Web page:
Source :SIFYBy :Ashley Tellis

Last Updated: Tue, Aug 25, 2015

Shubhradeep Chakravorty who died on August 25 last year as much of a brain haemorrhage as of the humiliation and harassment from the Central Board of Film  Certification and the Hindutva forces, was an extraordinary man who built his  extraordinariness through ordinary, frequently rotten, circumstances.

Shubhradeep’s most recent film In Dino Muzaffarnagar has still not received  clearance from the Censor Board (Meera Choudhury, his surviving partner, is  fighting for it) and was not allowed to be screened after it was made in the run-up to the BJP Modi government coming to power.  Once the BJP came to power, the fate of the film was sealed.

This was not the first time Shubhradeep fell foul of the Hindutva forces. He was  attacked at screenings of his previous films and yet nothing would prevent him from  getting the film to as many people as possible. He died trying to do that. He will be  remembered mainly as an intrepid documentary film-maker but his attitude to  everything in his life might be called intrepid.As a child, he suffered from congenital cataract, a condition which prevents most  children affected by it from getting even a primary education but Shubhradeep not only studied till postgraduation, he also read reams and reams of research and made films, all the while letting nobody even know that even after his operation in adulthood, reading, using his eyes in general, was always a constraint.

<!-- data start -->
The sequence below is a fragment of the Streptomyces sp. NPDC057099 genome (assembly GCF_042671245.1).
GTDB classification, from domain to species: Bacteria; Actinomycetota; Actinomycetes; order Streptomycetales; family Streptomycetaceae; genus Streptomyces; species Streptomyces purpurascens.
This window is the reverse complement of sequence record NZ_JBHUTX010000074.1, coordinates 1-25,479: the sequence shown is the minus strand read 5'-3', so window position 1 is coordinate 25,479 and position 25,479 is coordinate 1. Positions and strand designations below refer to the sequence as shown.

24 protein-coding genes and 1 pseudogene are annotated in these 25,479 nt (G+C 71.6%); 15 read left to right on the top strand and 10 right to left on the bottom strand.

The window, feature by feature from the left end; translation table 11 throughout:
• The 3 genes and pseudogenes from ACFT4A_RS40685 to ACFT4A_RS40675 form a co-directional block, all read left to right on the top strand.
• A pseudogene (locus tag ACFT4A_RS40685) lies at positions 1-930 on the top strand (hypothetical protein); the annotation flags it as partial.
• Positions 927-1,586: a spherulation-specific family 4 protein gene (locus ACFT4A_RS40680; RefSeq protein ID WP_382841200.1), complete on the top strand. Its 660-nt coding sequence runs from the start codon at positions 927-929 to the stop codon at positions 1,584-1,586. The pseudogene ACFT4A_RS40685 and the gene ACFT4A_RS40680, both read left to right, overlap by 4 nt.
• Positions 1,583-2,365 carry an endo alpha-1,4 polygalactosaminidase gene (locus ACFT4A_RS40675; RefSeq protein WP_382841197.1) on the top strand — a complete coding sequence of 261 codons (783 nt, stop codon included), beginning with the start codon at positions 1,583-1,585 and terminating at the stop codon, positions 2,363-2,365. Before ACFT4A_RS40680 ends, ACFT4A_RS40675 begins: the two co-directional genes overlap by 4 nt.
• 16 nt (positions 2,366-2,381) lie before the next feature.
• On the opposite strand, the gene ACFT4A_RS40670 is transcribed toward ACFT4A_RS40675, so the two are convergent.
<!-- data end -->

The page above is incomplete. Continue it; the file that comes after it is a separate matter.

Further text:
Chakravorty was born to Bengali parents and his father, posted in various parts of North India, eventually settled in Faizabad in Uttar Pradesh. Shubhradeep fought humiliation and mockery in school because of his eye condition, grew up in the sparse and unimaginative context of eastern Uttar Pradesh, struggling against conservative mores to run a theatre group (he actually started a chapter of IPTA in Faizabad) and with his over-protective mother to eventually run away from small-town Faizabad to big, bad Delhi.

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